Acrylonitrile-butadiene-styrene (ABS) producers from South Korean are gaining European market with attractive prices and good quality material, sources said on 22 May.
Data released from European statistics agency Eurostat shows March imports into the EU rose 35% year on year compared to the period in 2013.
South Korea benefits from a 1.5% import duty rate as part of the Free Trade Agreement (FTA) between the country and the EU. The duty will reduce to zero as of 1 July 2014 as part of the FTA.
Over recent weeks, players in the European ABS market have said South Korean producers are being particularly aggressive in gaining market share from European suppliers, especially in the injection moulding market, with several market sources mentioning South Korean producer LG.
“In coloured ABS they have no competition, no one can compete against LG. In the electronics and white goods [market] they are supplying at €1,800/tonne,” a buyer in the south of Europe said. It was not clear if the price quoted was a free delivered (FD) or cost and freight (CFR) price, however.
“Asian [suppliers] are still very aggressive in southern Europe, Italy [in particular]. There is almost a price fight going on right now,” a major European producer said earlier in the month.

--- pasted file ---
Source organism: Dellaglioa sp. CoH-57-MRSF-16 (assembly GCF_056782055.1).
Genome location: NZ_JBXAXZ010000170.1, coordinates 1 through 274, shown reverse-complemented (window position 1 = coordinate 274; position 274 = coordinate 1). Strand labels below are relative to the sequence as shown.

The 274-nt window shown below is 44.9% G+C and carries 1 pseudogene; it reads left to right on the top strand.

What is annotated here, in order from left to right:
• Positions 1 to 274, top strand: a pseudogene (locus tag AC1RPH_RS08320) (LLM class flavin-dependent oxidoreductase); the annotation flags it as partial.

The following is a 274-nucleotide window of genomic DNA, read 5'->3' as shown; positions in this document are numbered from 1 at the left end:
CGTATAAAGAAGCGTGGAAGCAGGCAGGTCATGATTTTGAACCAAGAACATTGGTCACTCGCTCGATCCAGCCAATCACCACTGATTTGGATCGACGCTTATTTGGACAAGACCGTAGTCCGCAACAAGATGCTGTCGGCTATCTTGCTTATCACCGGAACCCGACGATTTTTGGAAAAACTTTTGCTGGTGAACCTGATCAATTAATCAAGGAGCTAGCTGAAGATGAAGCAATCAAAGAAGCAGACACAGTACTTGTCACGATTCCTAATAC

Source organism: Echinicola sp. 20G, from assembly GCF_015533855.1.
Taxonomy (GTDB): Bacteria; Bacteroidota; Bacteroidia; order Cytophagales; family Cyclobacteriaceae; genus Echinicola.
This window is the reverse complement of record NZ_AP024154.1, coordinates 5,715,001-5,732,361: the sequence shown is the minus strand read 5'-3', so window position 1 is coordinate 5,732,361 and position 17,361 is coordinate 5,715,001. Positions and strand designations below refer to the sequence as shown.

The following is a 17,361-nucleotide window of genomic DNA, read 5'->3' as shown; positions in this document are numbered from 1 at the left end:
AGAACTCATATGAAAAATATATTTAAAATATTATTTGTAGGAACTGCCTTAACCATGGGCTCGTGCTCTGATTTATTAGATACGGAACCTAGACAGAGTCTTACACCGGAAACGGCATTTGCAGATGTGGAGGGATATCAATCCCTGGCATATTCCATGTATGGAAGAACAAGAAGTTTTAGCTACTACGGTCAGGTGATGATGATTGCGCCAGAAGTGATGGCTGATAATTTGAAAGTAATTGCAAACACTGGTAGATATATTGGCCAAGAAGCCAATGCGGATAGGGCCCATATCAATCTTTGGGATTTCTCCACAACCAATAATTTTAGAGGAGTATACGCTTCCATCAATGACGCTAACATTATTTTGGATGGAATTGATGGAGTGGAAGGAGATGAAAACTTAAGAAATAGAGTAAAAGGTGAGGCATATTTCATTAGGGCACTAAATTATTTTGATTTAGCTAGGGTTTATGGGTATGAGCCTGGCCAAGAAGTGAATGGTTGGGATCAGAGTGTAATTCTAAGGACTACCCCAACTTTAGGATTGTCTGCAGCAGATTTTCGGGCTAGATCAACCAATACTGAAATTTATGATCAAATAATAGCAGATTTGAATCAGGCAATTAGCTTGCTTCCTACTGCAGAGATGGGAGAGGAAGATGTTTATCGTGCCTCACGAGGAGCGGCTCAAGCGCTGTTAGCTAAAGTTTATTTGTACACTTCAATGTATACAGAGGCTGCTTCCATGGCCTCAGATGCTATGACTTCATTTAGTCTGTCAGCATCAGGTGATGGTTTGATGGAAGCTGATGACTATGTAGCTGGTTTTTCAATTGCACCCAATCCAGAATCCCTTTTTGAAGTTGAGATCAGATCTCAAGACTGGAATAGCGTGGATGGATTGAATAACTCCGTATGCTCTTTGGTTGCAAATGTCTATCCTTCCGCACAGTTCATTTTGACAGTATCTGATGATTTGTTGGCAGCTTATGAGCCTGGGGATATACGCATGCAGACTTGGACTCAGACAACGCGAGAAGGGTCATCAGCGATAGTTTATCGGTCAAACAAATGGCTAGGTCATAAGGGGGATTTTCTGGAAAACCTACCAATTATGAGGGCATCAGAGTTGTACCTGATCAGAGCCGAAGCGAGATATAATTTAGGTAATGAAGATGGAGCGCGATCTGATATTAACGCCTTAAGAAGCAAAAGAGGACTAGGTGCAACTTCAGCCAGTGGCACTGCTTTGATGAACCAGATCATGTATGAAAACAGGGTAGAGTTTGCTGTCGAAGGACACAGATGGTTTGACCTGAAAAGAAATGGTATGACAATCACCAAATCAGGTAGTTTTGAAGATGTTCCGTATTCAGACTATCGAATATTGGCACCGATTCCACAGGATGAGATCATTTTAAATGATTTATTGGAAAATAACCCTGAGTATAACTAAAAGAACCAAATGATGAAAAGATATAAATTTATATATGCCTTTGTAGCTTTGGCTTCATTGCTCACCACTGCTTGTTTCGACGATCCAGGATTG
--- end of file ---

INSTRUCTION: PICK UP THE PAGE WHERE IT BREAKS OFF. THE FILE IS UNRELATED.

This may signify a step-change in their European strategy for LG in 2014, as they expand market share.
Despite the long delivery time of approximately six weeks, buyers in Europe are prepared to wait in order to get lower prices. It is likely that some Asian suppliers have an almost continuous flow of material on the water so they can serve European buyers with minimal delay.
The reason for all this product coming to Europe from South Korea is because Chinese domestic ABS production capacity is has now reached a level where it can easily serve Chinese domestic needs.
Previously China was the key export market for South Korean producers such as LG, which has a nameplate capacity of 560,000 tonnes/year, and Samsung, with a nameplate capacity of 460,000 tonnes/year according to ICIS Plants and Projects data. However, now that China has become self-sufficient in terms of ABS production, together with Chinese exports of finished goods to the US and EU markets declining, South Korean, as well as Taiwanese producers – Taiwan’s Chi May Corporation has a nameplate capacity of 1m tonnes/year – have to find new outlets for their excess material.
While there are many other markets for Asian producers to focus on, including emerging markets like Turkey and Russia, Europe remains attractive because it is well established and buyers there are keen to benefit from cheaper supply.